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Home Buying in 19001 : Real Estate Advice

  • All7
  • Local Info1
  • Home Buying4
  • Home Selling1
  • Market Conditions0

Activity 9
Tue Jun 4, 2013
Steve Ploetz answered:

Speak with a lender and get him/her to look through your financials and make recommendations. I've worked closely with David Pennington with RPM Mortgage and I'd recommend you start there.

His information is:

David Pennington
RPM Mortgage
619.994.9723 cell
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0 votes 7 answers Share Flag
Tue Jun 4, 2013
Tracy Robinson answered:
Hello Brownier

Abington is a neighborhood tightbnext to where I grew up so I am very familiar with Abington neighborhood and I would love the chance to help you find a rent to own in Abington. I can be reached at the office 215-493-0200 ext 1087 and if I am not there, please feel free to leave me a message and I will call you back.

Tracy Robinson-Realtor
62 South Main Street
Yardley, Pa. 19067
Office phone: 215-493-0200 ext 1087
Direct phone: 267-395-0251
Cell phone: 267-690-8405
FAX phone: 215-493-2242
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0 votes 2 answers Share Flag
Tue Oct 28, 2014
Timothy Garrity answered:
Hi, Metoland.

To answer your question, no.

The reason being is that as a buyer in today's market, you usually have the upper hand. This is what is referred to as a "Buyer's Market." Supply is high, and demand is low. Being that is the case, you should leave room to negotiate.

On the same token, you also don't want to insult the seller with a ridiculously low offer. That can backfire and you may even lose the right to potentially do business with that seller.

If you have more questions, please feel free to call or email. All of my contact information is below.


Timothy Garrity | Realtor & Consultant
Licensed Real Estate Salesperson - #RS314897
215-829-8850 Office
267-879-2716 Mobile
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0 votes 15 answers Share Flag
Thu Oct 27, 2011
Edmund Choi answered:
0 votes 9 answers Share Flag
Wed Feb 20, 2013
Laura Feghali answered:
Hello Brandy,
No, all foreclosures do not require a 20% down payment however; the more money you offer towards the purchase the more attractive it looks to the bank. They like to see as much cash as possible and, of course, at the highest price.
You can give a lesser down payment amount and submit a pre-approval letter from a lender stating that you are qualified to purchase at your offer price. Much depends on your competition.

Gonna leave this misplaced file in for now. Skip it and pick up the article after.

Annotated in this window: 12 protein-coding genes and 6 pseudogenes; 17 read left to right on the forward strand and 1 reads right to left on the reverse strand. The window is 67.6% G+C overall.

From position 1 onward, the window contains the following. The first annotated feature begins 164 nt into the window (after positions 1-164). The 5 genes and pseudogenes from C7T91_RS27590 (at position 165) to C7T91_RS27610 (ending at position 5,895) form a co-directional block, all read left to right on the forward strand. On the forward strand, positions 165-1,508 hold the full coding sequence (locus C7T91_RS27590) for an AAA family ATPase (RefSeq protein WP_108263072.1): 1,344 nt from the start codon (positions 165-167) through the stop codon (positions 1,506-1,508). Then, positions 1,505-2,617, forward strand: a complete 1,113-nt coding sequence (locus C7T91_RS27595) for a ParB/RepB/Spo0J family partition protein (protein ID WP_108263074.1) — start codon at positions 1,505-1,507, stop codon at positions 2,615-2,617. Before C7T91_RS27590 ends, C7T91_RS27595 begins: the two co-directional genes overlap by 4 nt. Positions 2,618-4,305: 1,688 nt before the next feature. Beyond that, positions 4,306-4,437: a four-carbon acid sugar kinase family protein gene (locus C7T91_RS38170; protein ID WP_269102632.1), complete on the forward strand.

Hope this is helpful.
Good luck!

Laura Feghali
Prudential Connecticut Realty
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0 votes 12 answers Share Flag
Thu Oct 22, 2009
Edmund Choi answered:
Only if the note is assumable. Otherwise, you would need to "buyout" your mother.
0 votes 4 answers Share Flag
Fri Oct 15, 2010
Renee Porsia answered:

Well, I would say that that is a tough question to answer. Your home is only worth what it is worth and the comps need to be there to support the value. If you get enough to pay off your mortgage and you find a home that suits you better then that would be great.

Most home owners think that they need to make a killing when they sell their home and that really isn't what owning a home is all about. Sure, nobody ever wants a home to depreciate but the best situation would be buy a home that you love in the area you want to live in and when you sell it, make enough to pay off your mortgage. A better situation would be to have a little left over after paying off your mortgage.

Due to all of the inflated home prices that everyone experienced over the past many years, home owners are needing to bring money to the table in order to pay off their current mortgage.

If you don't have to move or really want to move, stay in your home if you love it. If you can get a lower rate and reduce your monthly payment, do that. Just make sure you are not paying a lot of junk fees when you do refi. Remember, there are no free mortgages or refis. The banks will make money off of you one way or another.

Renee Porsia
Associate Broker
(215) 669-0589 Direct
(215) 358-1100 Office
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0 votes 5 answers Share Flag
Tue Oct 28, 2014
Andrew Himes answered:

There is much more to be said about the home buying process than can be said in this type of forum. I generally sit down with prospective clients for at least an hour to discuss the entire process. But a few quick points that you need to know as you begin the process are as follows, in no particular order, but the pre-approval process is definitely the first step, without the pre-approval you are just going to swim in circles:

-Sit down and really figure out what you MUST HAVE in a home for it to even be considered as something that you would purchase
-Figure out what you would LIKE TO HAVE, but wouldnt prevent you from buying that perfect house if it didnt have that specific feature(s)
-What do you absolutely not want a home to have, something that would prevent you from even looking at a home that has this feature
-Find an agent that you are comfortable working with and one that LISTENS to what you want
-Work with a FULL TIME realtor, needs to be available when you are free to look at homes
-You are free to use an attorney and i would never tell you not to use one, but as in other states where it is required, PA doesnt require it

I would love to speak more about the opportunity to sit down with you and further discuss the process and your options.

Andrew Himes, CRS, ABR, e-PRO, REALTOR
Prudential Fox & Roach Realtors
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0 votes 32 answers Share Flag
Tue Sep 9, 2008
Chris & Stephanie Somers answered:
You can search for rental properties at the link below:
0 votes 1 answer Share Flag
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